The Carroll Sentinel from Carroll, Iowa on June 29, 1894 · Page 11
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The Carroll Sentinel from Carroll, Iowa · Page 11

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Friday, June 29, 1894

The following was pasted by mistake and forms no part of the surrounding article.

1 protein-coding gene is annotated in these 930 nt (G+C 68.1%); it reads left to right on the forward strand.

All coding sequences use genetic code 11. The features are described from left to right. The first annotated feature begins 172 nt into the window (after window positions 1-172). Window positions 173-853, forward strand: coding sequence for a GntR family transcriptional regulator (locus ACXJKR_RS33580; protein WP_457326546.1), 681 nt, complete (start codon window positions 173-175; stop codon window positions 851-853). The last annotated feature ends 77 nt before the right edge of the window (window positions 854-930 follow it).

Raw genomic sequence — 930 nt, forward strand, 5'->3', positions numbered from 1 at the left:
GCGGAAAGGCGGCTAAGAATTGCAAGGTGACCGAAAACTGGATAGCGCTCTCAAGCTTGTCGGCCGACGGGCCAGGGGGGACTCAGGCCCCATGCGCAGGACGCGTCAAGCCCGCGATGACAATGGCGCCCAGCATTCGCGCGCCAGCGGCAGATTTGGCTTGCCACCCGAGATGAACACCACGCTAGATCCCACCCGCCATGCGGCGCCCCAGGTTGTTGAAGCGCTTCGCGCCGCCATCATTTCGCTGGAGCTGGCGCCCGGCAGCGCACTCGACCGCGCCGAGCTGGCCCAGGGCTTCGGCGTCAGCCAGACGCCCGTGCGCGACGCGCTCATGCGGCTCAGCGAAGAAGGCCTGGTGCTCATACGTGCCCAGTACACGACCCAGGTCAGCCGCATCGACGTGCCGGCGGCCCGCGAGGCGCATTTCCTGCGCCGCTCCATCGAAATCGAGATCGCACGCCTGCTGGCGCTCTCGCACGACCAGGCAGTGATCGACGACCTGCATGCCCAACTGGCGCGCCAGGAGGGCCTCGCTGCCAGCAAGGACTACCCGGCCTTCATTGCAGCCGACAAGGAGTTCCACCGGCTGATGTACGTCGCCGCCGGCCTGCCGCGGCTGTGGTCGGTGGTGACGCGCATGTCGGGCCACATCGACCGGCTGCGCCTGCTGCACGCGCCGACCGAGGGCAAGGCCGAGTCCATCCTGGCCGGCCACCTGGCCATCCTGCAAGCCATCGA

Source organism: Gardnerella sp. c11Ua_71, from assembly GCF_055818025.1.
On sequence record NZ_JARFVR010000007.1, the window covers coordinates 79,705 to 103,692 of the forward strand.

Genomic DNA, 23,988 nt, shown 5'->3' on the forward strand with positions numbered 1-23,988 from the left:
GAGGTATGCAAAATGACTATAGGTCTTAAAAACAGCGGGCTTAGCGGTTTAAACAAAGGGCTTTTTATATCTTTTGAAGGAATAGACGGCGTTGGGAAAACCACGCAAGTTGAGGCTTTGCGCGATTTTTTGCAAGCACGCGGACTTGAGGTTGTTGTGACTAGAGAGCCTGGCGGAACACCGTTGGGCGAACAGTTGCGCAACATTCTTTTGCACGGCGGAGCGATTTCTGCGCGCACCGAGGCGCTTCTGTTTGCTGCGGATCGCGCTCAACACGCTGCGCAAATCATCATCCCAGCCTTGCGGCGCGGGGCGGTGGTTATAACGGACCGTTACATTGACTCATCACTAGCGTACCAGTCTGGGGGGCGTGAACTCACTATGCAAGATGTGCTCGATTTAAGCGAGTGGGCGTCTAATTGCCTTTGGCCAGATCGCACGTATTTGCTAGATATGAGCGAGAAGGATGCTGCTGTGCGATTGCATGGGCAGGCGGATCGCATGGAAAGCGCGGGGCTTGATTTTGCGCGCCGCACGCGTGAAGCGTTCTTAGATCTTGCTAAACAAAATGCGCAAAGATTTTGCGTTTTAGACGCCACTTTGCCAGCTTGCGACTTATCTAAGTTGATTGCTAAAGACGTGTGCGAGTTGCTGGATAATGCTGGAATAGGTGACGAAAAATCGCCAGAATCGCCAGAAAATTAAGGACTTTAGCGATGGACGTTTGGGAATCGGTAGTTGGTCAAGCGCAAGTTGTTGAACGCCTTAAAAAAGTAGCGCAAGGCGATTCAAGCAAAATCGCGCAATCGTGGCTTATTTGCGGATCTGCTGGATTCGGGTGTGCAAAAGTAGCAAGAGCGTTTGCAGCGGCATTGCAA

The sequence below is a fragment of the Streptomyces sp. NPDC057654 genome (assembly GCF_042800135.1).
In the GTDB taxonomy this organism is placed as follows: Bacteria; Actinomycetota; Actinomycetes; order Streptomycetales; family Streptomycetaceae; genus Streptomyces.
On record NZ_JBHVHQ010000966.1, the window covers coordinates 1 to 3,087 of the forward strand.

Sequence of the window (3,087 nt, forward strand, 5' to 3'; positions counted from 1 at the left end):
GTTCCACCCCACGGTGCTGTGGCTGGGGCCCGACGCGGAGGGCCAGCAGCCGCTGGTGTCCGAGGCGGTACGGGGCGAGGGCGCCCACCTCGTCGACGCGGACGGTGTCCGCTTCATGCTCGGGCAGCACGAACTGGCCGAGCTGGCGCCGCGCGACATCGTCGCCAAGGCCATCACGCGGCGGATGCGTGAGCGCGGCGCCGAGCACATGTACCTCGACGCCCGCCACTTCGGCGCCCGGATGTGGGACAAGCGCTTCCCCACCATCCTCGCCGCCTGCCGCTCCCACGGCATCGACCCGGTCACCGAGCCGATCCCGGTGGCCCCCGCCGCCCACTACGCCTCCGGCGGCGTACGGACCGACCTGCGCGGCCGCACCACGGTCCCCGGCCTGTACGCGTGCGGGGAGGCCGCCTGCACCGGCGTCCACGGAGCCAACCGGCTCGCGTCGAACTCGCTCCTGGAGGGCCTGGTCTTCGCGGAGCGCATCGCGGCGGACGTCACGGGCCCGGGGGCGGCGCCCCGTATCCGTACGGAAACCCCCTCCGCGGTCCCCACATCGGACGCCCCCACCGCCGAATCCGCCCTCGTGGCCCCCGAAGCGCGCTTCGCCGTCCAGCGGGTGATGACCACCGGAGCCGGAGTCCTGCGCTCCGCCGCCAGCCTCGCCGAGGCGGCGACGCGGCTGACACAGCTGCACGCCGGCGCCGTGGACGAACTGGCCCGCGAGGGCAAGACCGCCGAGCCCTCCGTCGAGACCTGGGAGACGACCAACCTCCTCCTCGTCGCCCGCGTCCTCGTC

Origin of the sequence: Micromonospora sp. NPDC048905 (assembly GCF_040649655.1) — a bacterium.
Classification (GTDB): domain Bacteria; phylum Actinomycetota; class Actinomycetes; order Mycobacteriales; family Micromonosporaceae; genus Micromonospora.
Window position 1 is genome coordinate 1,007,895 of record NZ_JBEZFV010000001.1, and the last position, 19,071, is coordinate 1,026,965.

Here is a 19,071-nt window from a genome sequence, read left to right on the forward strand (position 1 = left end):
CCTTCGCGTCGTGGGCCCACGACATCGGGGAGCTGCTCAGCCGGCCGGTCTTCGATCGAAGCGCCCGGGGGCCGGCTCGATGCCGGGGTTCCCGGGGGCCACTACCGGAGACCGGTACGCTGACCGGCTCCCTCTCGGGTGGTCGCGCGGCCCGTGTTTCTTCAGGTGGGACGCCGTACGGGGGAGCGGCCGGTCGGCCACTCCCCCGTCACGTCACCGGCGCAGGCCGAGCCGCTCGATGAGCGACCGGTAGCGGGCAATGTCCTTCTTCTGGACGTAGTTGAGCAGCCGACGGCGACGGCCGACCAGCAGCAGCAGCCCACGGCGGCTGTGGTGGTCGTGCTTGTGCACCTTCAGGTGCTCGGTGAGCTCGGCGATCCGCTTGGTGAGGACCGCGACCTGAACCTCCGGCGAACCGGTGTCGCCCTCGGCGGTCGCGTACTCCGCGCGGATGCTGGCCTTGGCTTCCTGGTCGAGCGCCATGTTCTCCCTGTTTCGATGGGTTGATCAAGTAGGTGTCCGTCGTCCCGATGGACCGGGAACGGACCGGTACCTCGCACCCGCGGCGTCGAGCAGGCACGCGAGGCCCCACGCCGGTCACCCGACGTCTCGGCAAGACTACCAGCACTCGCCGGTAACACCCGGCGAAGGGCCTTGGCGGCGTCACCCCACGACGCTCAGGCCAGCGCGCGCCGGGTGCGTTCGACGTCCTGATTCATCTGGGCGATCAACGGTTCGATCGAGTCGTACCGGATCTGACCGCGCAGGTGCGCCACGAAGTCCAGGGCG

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• I until he reached the spot where Uttcle Ben found them. He knew it was Within a taile or ;two of Rest HaVen, and lie wmj about shirting for the bottse tthea the old man came along. "I'll dike H tvt,t un the rond and See bow the i .,<::<.•!•'s de/id bmn is,"said Stev- v.;.. i... oouid ij 0 no lnore f or Kfi:.''.'.i , f wy eVerUistin opinyun Hii" ' ' 'I! turn out to be Ike *>"•" • .-'...n't Ui overly sorry If ••'•-• "H ':•%• to git the fccciy 'mtr-r the Way anyhow, befo' any- bo ,y siinnbles o»er it." lu tho course of 20 minutes ho reached Hit; «pot, but no man, living or dead, \vi:s vu bo found. He Jnnde a thorough bw;;f, but nothing could be discovered. CHAPTER XXIV. Uncle Bun returned to the house at •midnight mid found Mnriatt anxiously waiting for news. Boynl Kenton had •told him wliat to tell herjancl while she was comforted.in one direction she was frightened in another, if Kcnton and Brayton had been followed over the mountains "and blood had been shed, would the pursuit cease until they had been hunted down? If the man whom Uncle Ben had strngk down in the dark ness was Ike Baxter, wouldn't his information bring Captain Wyle and his company into the neighborhood at once? Provided it was not Ike Baxter at all, it •certainly was an enerjiy of some sort, who would demand revenge. The outlook was indeed tn anxious one, but they could only wait and hope. It was well for the mother that ihe was too ill to realize that anything unusual was happening. The doctor had exercised his skill to no benefit, and though permitting Marian to hope that a favorable change might occur he re• alized that the chances of recovery were veiy remote. All that long night ebe lay as one sleeping heavily, and but for •the many distractions the daughter would have noticed that the change was for the worse. Neither Marian nor Uncle Ben had reason to euspect that Mrs. Baxter bad seen or heard anything that night, but she must soon know all. The girl bad determined that Kenton should be brought to the house and cared for. The thought of bis rude shelter, wounded and suffering as he was on that cold winter's night, alraoat drove her wild. It was hardly 7 .o'clock in the morning, and she bad simply tasted breakfast, when she wept oat to Uncle Ben and •said: "I am ready to go and can't wait another minute. We will take some more provisions, but I shall have Mr. Kenton brought to the house." "What about dot woman?" he asked. "I don't care for her. If she doesn't like bis being here, she can go." "Jest look into her room, Miss Sunshine!" The door was ajar, while the woman herself was at the otber bouse. . There was a bloody towel on a chair, bloody water in a washbowl, spots of blood on a chair and on the floor. . ."It looks an if some one.bad nought to murder her!" exclaimed Marian an she looked abont Su astonishment. "I know what happened," replied Uncle Ben. "Cat pusson I knocked inter de middle o' last summer was Ike Baxter. He was follerin me from de , house. Boaf of 'em knowed what was up. He cum to arter a bit an com yere to hev bis hurts tookeu car' of. I beard •a noise 'bout daylight, au I reckon dat was when be left." "I'm glad yon didn't kill him, bat I •expect Mrs. Baxter will now feel like taking revenge upon the whole household.. Let UB bo going." Half an hour later they were challenged by Steve Brayton, who bad Already prepared breakfast for the wounded man and was able to report that Kenton bad passed a comparatively comfortable night. He mat them just outside the camp, and wJro a wink to Uncle Ben ho said to Marian. "Go right along, Miss Percy; be nn's beard yo'r voice and in waiting fur yo'. I want to apeak « word or two to Uuote Ben." ' "What yo' want to spoke to me 'bout?" cautiously inquired the old man after they hnd walked awiiy a few steps, "Nuthin, yo' old (ton of Africfl" answered Steve. "Don't yo' nn know what b'longa to good manners? D' yo' reckon that gnl wanta anybody around when she fnrt clapa eyes on thf teller ihe loves like a bouse afire and IB gwine to marry arter this cuaaedilprimiuuge is over?" "W "Hoi I see!" chuckled Uncle Ben. "Of eo'w yo' neea arter I baa piuted oat the way, but then yo' U only au ole nigger and can't be gpeoted to hev any feeliu's onlea* kicked by a mole or licked by • pawol of guerrillas." Bon then told him of the dUcoveriei made at the house and of his belief that bit victim w«i Ike Baxter, and Steve looked very serious as be replied: "Then yp' kin bet we ar'lo fur* red* hot tlim-l Ike Baxter will be back befo' noon with a gang at hit heels, aud the chance* ar' tbut somebody will «U •hot I" At this moment Marian called to them, and as thoy entered the camp they found her drawing Keuton'* wanna and preparing for hU immediate removal to tho boiws, While ttw raiding party bad stolen (he bortw, M before meutionod, ulri Jm4 determined (hut d/iWifU Ik liruuuM to Uir of tho vctndt'H had l«'*u |ul«vi, hhe Ui'KtK'd Unit it would b« I-UN.Y tin* two men to K 1 '* K''i>tcu clowu Ui it'lr unit Wt' n w'-'J'vy ''JAM Ui iiiij house ib one of the carriages, fie looked upon the plan favorably, but when she turned to Steve Brayton tie said: "Beg pardon, miss, but I can't agree With yo'. Vete ar' the situations Over that on the other road yistefday niawn- In we tins was tookeu fur Yankee spies. He tin's a Yank straight 'nuff, but not a spy, wbile't'm a party good rebel, as the t'other side calls us. We tins bad a fuss with a fool of a Confederate, and be got help and tried to run us down,; U n-nsn't over two miles away that I Slopped one and winged anothet. la that plain to yo', Miss Percy?" "Yes." "Waal, them ctitters hain't goin to give it up without kuoWin who We ar' and all about us. We uns will bear from them today fur shore. Then thai" is Ike Baxter to look out fur. Pity yo'r nigger didn't strike a leetle harder and finish him, but it Seems that Ike got away. He nn was probably sent to spy on yo', and yo' kin bet that Captain Wyle and bis critter company hain't fur off. We shall alao hear from them befo' the day's ovet." "Well, suppose we. do?" asked Marian. '.'Mr. Kenton has been true and loyal to Virginia and the south. H« Is here in Confederate uniform and has only escaped from the Federals after being taken prisoner in another, battle. Suppose the Confederates do come?" "That's yo'r way of lookin at it, Miss Percy," said Steve as he twirled bis hat in his hands. "My way is a leetle different. Captain Wyle, Ike Baxter and the rest of the crowd want revenge. If they find Mr. Kenton in yo'r bouse, they'll take him out and carry him off to some camp. They'll use him rough. They'll make charges. They'll stick light to him till they hev his life. I'm not fig- gerin on myself 'tall. If they don't shoot me offhand, I'll git court mar- tialed and be chained up snmwbar till the eand of the war. Fact is, Miss Percy, I've jest about dun cut loose from this glorious old southern confederacy and-gone over to the Yanks!" "Then what would you advise?" "Leave he un right yere fur awhile> We une' got two guns and a revolver, and if ' the crowd comes we kin stand 'em off a good deal better than at the house. Meanwhile let Uncle Ben sot out down the valley to find the Yankee sol* diera and tell 'om what's up. If 'nuff of 'etn cum, and they cum in time, we will be all right. If not, we might aa well say our prayers I" Both Marian and Kenton realised the situation as he presented it, and within five minutes Uncle Ben had bis instructions. It was believed that he would run acrose Federal cavalry within 1ft miles of Best Haven. He waa to ask for General Custer, and if be found that commander to ask him in tho name of the Percys to come at once. He waa to call at the house and say to Mrs. Baxter that Marian would be home within an hour. "And while yo' un's yere to look out fur the patient," said Steve Braytoo to the girl aa the old man moved away, "I'll jest git ready fur the call I'm em- pectin I" The camp bad plenty of natural defense, but by moving some of the bowl- ders with a lever and using such stones as be could lift as "chinking" be had the place proof against anything but artillery within an hour. While be works and Marian and Kenton plan let us follow Uncle Ben. He bad been intrusted with a message to Mrs. Baxter, bat on bis arrival at the house bs failed to find her. Entering her room in tl)e" quarters" in his search, bo found things ia such disorder that he Mt certain aba bad packed up a few articles and fled from the place. Under no other circumstances would he have dared to look into the bedroom of the "missus" in the other house. Alarmed at the thought that she was helpless and abandoned, be .ventured to intrude. She was lying with her face toward him, aud the first glauoe brought a moan to his jips. Be called to her, passed into the room, called again aud finally reached out and touched the white and wasted baud resting on tho cover. It was cold as ice. Ho pushed forward au old black band which bad served her and hers for half a century and more and laid it on her faoe. "Fo 1 de great Lawd in heaben', bat de missus has dun died!" be cried aloud as be hurried from tho ruoui with chattering teeth and trembling limb*. She had seemed to be sleeping when Marian left the house au hour or uioro before, bi^tsbe might have been dying then. The old man's first thought was to hurry back to camp and tell the girl what had occurred, but as he moved away be checked himself and muttered; "Jest wait now till wo figger a leetle. De good Lawd has dun tooken de missus away, an my oU heart's ready to bra k wld sorrow, bat I mustn't give op to o feelin. Dar's Mils Sunshine, an da o Mars Kenton an dat sog«r Steve, day all alive au in danger. If I Ma Mi i Sunshine, sbs couldn't do nuffin nt • 'cept to wing her bauds an cry. No, won't go back dart I'll hurry up find dew Yankees an toll '0111 to cum od quick as dey ktnt" ' '" 0e had turned about in bis tracks When he heard a great clatter op tho road, aud next minute be waa surrounded by about 90 mouuted won, Boms w«w iu optfonn, and among tbaas be noticed we with htahoad banduoO «nd at once (doutiflttd him as Iks Ba*t«r, There war* others iucttlaens' drasj, *wJ while be was waudwiug who lb«y ulgfel be one of Itown laughingly oiolalatadi "H«)lo. yo' old SMI of satanl Sow does yo' mi fuel oftor thn lickiu yo got lost night! 1 " Tbero wua a ^orgoout iu coifluaud of thf squndi but }ko Biutui appeared to direct uper&Uous. Ho at first tlrow hta snlier ue if \o give tho old negro a out, it chouklug Uiuiwlf he «<tid: "Now, mun, luolc ttllvol 601110 of yo' uoui'di tho lunibi> mid drug out ilmt Vuukoo uuil bift-o Uniytu", une) i pf UK will drive H stolen tuui iiiiil u chain iind umii i )tiv\\vtM'l! I'm {{"iu to luirUii* "lil "i,'!;;''»' ulivu fur tryin " CHAPTER XXV, Although surprised aud confounded by the sudden turn of events, Uncle Bes did not entirely lose his head. Wben he beard the teen crying out for revenge and looked into their pitiless faces, he felt that hit last hour bad come. And yet the devotion of the old slave Was never better illustrated than in what followed, As a portion of the crowd started for the house, tao doubt ful^y expecting to find Kenton there, the old man shouted at the top of his voice: "Cum 'back yere—cum back I Yo' fcU kill me if yo'wants to, but fur God's sake doau' put yo'r feet in dat house!" "What's the matter?" asked one as the gang camb to a halt. '"De oi« missus am lyin in clar dead an all alone, an it hain't fltten dat yo' should go in!" "Whar's that Yankee? Whar's the gal? Whar's Steve BraytoD?" was shouted at him. "Dun gone—all dun gone!" he answered. "It's jest like I tole yo'—nobody in dar but de dead missus!" "Go on, go on I" yelled Ike Baxter, "but look out fur yo'selvest The bull crowd- of 'em ar' in thar, and they'll likely make a fight fur it!" The men cautiously entered the house, firearms held ready for instant use, but at the end of seven or eight minutes they came out to report that'' the cussed old nigger" had told.the truth. "Dead, eh?" exclaimed Ike Baxter ns they told of the corpse on the bed. "Waal, I'm goin to burn the house jest the same, though mebbe some of yo' uns will lug the body outdoors fust. Time 'nuff fur that after we git through with this old nigger. Run be un up to that post! Now, then, chain hitu there! Yo' old black devil, but I'll make yo' suffer fur the rap yo' giv me last nigbtl I'm goin to begin at yo't chin and skin yo' cl'ar down to yo'r heelst After •yo've biu sknn we'll build a file around yo' and roast what's left!" He went to his saddle for a rawhide, one he had seemingly brought along for the occasion. When be returned with it, Uncle Ben was stripped of coat and vest and bis shirt torn away from his shoulders. They were going to take bis life, not mercifully, as one kills a savage beast by a bullet through the heart or brain, but they would torture him for hours perhaps. He could not fail to re- alise this, but be did not beg for mercy. He simply shut his eyes and prayed God to give him strength to endure everything tor the sake of those in hiding "Stop!" she cried, down the road. He would be asked to betray them. His refusal would bring otber tortures, but he would refuse. "Mow, then, yo' black bouud, whar ar' the rest of the folks?" demanded Ike Baxter as he walked up to Uncle Ben and flourished the cruel whip. "Aye, he knows tbo exact spot whar they ar' hidin, and he's got to tell!" ahoaM two or three in the crowd. "Of co'se be knows, and I'll bev it outer ho un mighty quick!" replied Ike. "I'm goin to give yo' a powerful lickin, olo man, fur the way yo' banged me last night, but I'll make it a leetle easier if yo'll tell whar they all is bid away." "I has uutbin to say,"quietly replied tho old man as he looked about him. "What! Yo' won't tell me?" "Give it to him I Cut his hide Into strings!" yelled the crowd. Ike responded by striking Uncle Ben about 20 blows across the bare back. Bach blow raised a 'welt, aud as each one fsll tto victim strained and tugged at bis lashing*, Uncle Ben had been whipped tbo night before, but that was inoro in the nature of an assault or an attack by armed > men. For tho first time in his life bo had been tied up and bis back bared. Ho felt the Fhnme and indignity almost as much ss tbo blows. "to* kin seswhat brung on thin yere war," said Ike aa ho paused for breath. "Them air Yankees was tellin our nig- gers that ibey was jest as good as thar matters. Yore's a case of it right yere, If he'd bin my nigger, he'd hev bin as humble as pumpkin pio, but the Percys, who hev all UK bin half Yankee themselves, brung him np to think he nu was as good as anybody t" "Hurry up. Give be uu some more!" yelled the crowd, "Thar hain't no rush about U," replied Iko aa bo flourished Ibo whip. "I want to make it last M long an I kin. It's a dod gastod pity we hain't got IB or 90 otber niggers yere to look on and take warniu by bis fata. 1'va alias itched to lick a nigger, but never bad tba ehaooe twfo'. Ar' yo' goiu to tell me, yo' infernal old imp, whar that Yankee la bidin outr" Uncle Ben tiu» y shook bi» head. " Y»' hain't, eh?'' soreauied Ike. "Thou everybody stand back, far I'm goiu—I'm goto to make fee blood fly all over the yard!" "Stop!" Ike bad bis arm rained for a blow wheu a figure pawed him aud halted beside Uuclo Ben. That figure ba4 pnahsd Its way int<i tho circle unheard and aunoou. Everybody stared iu as- touiahineut, aud for Iwlf u niiuutu uot a word w«a utdd, U.wati iluruiii Percy. Shu was known by tiiglit tu ut Iduut hull! of tho guiit, 1 , uml UnuiUim ut ouco jdoii- tifiod her at> "tho KII!" thtty Imd oxptattw 6(1 to find in (Ut) liouisi'. Jjtii nti go buck 0 JHllt), SViini Uui<1»> BOM k'l'l tho niiup ung tin) ix>ck<#, uiui lutd iutojulud to follow hifti within (in iiiiiu'. H litrtl , beeft nettled that Kenton must remain Where he was until a force of Federals Was brought to the fescue or until it was known that be was in no petil from the Confederates. While it was hoped that Uncle Ben's mission would be snc- ceseful all realized the chances of Its failure. Both armies were scouting and raiding dp titid down and across. A. hamlet or crossroads of bridge held by the Federals one day would be in possession of the Confederates on the next, and vice versa. Uncle Ben might encounter a troop of Federal cavalry and bring them to the rescue, or he might be picked up by a Confederate troop ot a gang of guerrillas and sent off somewhere to work on fortifications. "Mebbe the. Yanks will come fust, and meblw the Confederates," replied Steve Brayton wben appealed to for bis opinion. "It's goin to be nip and tnck, I reckon, but with the chances a leetle in favor 3f the Confederates. Kin I make bold to offer some advice?" "Why, certainly," answered Marian and Kenton in the same breath. "Then let Miss Percy head fur home to once. We can't tell what may bo happenin tbar or what's goin to happen yere. She's a Percy and a good Confederate, and nobody'll dare disturb the house. • Them blamed guerrillas which follered ns yesterday may open fire yere any minit, aud once they do she can't git away." The advice was foil of wisdom, and Marian prepared to start at once. "Got any we'pins in the house?" asked Steve as she was ready. "No." "Kin yo' shoot a.pistol?" "Of course. I bave been sorry that I left mine behind ns in Winchester. "Then take this revolver. It's a big un, but I guess yo' kin handle it. Bein yo' ar' a southern gal, no southern man orter trouble yo', but yo' can't all us tell what may happen. If wnss comes to wnss, -bullets will count fur mo'than words." Kenton advised her to take it, and Brayton assisted her down .to the high wqy and said as he left her: " Yo' may hear some sbootln up this way doorin the day, but don't be narv- ns about it and don't run any risks to cum and see what the trnbble is." On approaching the house Marian caught, sight of the horses and men aud realized what bad happened and waa happening before she had made out the figure of the loyal old slave chained to the post. She had felt terribly anxious about her mother as she came along the road, and ebe bad grown faint at thought of the troubles and perils surrounding her, but everything waa forgotten the instant she saw that circle of men. It waa no wonder every man in the gang looked at her as if spellbound wben she suddenly appeared in their midst' and cried oat to stop Ike Baxter's uplifted ana. As women despise cowardice in a man, so do men admire anything approaching heroism in a woman. Mariao rested one hand on the nuked shoal der of tbo old slave who had trotted her on his knee aa a child a thousand times, and:holding the revolver ready for instant use in tba other, her slight form drawn op, her brown eyes flashing, her handsome face handsomer than ever before, she demanded: " Who are yon, and what is the meaning of this?" Every man Instinctively fell back a step or .two, Ike Baxter let bis arm fall, and no one dared look the girl full in the face. For a long half minute no one spoke. Then Ike, shifting from one foot to the other and looking past her instead of at her, muttered i "We nns cum yere to captnr' that cussed Yankee and pay this nigger off fur suiasbin my bead last nigbtl " yes, that's what we ana oum furl" added two or three others. Marian deposited her weapon on the ground and proceeded to cast off the chain by which Unole Ben was secured to the post. Some of tbo men crowded a little nearer, and some muttered aud cursed, but no one interfered. Wben the slave was free, she signed to him to put on bis garments, picked np the weapon, and swooping her eyes around the circle she said: '' You speak of capturing a Yankee. Who is he—where is ho?" "Yo' know who wo mean," replied Iko Baxter, who waa recovering Me ns- flurmice sooner than the others. "We nns want Kenton, that cussed Yankee spy!" "Aye, bo uu's the waul" growled tbrc'o or tour others. "Aud you call biro a Yankee—you, Ike Baxter I" sbe replied aa she stepped forward to faoe him. "He unlisted wheu you did. *Be fought whoo you ruu nway. He has encountered a score of dangers to your ouo. He has dono more for tbo cause of the south tbuu all of you combined. When you call him a Yankee spy, I call yon a cur, and a coward, aud a disgrace to tbo uniform you wear!" A literary Sensation All the world ia talking about tbo latest MMoewful novel Ships That The Night You |nay rcR-l U ;i.s a IN THIS PA PUR Church people of England are flooding Premier ftosebery with protests against his patronage of horse racing, Herr Ludwlg Bamberger says European nations are utterly unable to agree on the silver question. One man was killed and eight other persons were injured by tha wrecking of aa express train near Pocahontns, tils. Thomas Shea, a pioneer of Milwaukee and a survivor of the Lady Elgin disaster, is dead, aged 04. Lord Arthur Charles Hevy, bishop ot Bath and Wells, died in Basttngstock Hants. ' "How to Cure All Sltln Diseases." Simply apply awajne'g o'ntment. No internal tnedlsine required. Core* tetter, eczema, Itch, all eruptions on the face, hands, none, etc. Leaving the >kln cleat, white and health;. Its -eat healing and curative powers are possessed no other temedf. 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